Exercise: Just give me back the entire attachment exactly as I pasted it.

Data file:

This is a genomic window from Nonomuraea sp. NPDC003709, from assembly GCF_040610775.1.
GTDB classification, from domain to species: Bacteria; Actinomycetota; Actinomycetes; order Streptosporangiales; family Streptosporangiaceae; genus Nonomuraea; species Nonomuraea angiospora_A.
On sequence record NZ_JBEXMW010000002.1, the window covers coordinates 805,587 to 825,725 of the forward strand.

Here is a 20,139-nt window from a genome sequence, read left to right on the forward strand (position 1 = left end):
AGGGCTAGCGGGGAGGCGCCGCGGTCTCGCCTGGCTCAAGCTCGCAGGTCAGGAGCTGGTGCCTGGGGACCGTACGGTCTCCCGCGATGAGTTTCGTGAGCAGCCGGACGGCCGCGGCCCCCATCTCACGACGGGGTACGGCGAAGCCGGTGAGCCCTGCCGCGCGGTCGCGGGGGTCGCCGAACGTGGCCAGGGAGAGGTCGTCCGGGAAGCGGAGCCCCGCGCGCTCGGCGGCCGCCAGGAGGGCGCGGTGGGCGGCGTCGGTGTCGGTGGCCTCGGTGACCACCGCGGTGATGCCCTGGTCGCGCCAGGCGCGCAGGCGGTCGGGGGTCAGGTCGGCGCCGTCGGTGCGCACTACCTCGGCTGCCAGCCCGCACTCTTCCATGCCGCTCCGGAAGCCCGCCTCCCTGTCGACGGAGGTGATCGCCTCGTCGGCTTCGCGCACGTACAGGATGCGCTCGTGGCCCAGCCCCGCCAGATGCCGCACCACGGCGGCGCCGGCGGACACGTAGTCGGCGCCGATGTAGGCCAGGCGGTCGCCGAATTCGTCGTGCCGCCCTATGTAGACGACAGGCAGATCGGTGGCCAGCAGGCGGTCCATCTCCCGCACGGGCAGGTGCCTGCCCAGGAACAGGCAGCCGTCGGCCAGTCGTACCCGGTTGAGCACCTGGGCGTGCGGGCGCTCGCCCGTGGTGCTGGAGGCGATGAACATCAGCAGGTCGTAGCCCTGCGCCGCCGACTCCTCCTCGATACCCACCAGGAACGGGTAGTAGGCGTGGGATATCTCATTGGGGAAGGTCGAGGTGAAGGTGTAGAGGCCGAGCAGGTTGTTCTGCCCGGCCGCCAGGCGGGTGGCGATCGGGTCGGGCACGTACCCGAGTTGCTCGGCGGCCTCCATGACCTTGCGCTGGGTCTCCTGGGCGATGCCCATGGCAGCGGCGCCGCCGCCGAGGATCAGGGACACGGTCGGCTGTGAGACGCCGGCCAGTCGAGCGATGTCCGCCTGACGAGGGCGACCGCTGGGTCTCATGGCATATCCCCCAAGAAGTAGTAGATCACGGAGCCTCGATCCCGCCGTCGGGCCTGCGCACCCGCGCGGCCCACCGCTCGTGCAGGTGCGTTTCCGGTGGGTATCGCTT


This is a genomic window from Nonomuraea sp. NPDC003709, from assembly GCF_040610775.1.
GTDB classification, from domain to species: Bacteria; Actinomycetota; Actinomycetes; order Streptosporangiales; family Streptosporangiaceae; genus Nonomuraea; species Nonomuraea angiospora_A.
On sequence record NZ_JBEXMW010000002.1, the window covers coordinates 805,587 to 825,725 of the forward strand.

Here is a 20,139-nt window from a genome sequence, read left to right on the forward strand (position 1 = left end):
AGGGCTAGCGGGGAGGCGCCGCGGTCTCGCCTGGCTCAAGCTCGCAGGTCAGGAGCTGGTGCCTGGGGACCGTACGGTCTCCCGCGATGAGTTTCGTGAGCAGCCGGACGGCCGCGGCCCCCATCTCACGACGGGGTACGGCGAAGCCGGTGAGCCCTGCCGCGCGGTCGCGGGGGTCGCCGAACGTGGCCAGGGAGAGGTCGTCCGGGAAGCGGAGCCCCGCGCGCTCGGCGGCCGCCAGGAGGGCGCGGTGGGCGGCGTCGGTGTCGGTGGCCTCGGTGACCACCGCGGTGATGCCCTGGTCGCGCCAGGCGCGCAGGCGGTCGGGGGTCAGGTCGGCGCCGTCGGTGCGCACTACCTCGGCTGCCAGCCCGCACTCTTCCATGCCGCTCCGGAAGCCCGCCTCCCTGTCGACGGAGGTGATCGCCTCGTCGGCTTCGCGCACGTACAGGATGCGCTCGTGGCCCAGCCCCGCCAGATGCCGCACCACGGCGGCGCCGGCGGACACGTAGTCGGCGCCGATGTAGGCCAGGCGGTCGCCGAATTCGTCGTGCCGCCCTATGTAGACGACAGGCAGATCGGTGGCCAGCAGGCGGTCCATCTCCCGCACGGGCAGGTGCCTGCCCAGGAACAGGCAGCCGTCGGCCAGTCGTACCCGGTTGAGCACCTGGGCGTGCGGGCGCTCGCCCGTGGTGCTGGAGGCGATGAACATCAGCAGGTCGTAGCCCTGCGCCGCCGACTCCTCCTCGATACCCACCAGGAACGGGTAGTAGGCGTGGGATATCTCATTGGGGAAGGTCGAGGTGAAGGTGTAGAGGCCGAGCAGGTTGTTCTGCCCGGCCGCCAGGCGGGTGGCGATCGGGTCGGGCACGTACCCGAGTTGCTCGGCGGCCTCCATGACCTTGCGCTGGGTCTCCTGGGCGATGCCCATGGCAGCGGCGCCGCCGCCGAGGATCAGGGACACGGTCGGCTGTGAGACGCCGGCCAGTCGAGCGATGTCCGCCTGACGAGGGCGACCGCTGGGTCTCATGGCATATCCCCCAAGAAGTAGTAGATCACGGAGCCTCGATCCCGCCGTCGGGCCTGCGCACCCGCGCGGCCCACCGCTCGTGCAGGTGCGTTTCCGGTGGGTATCGCTT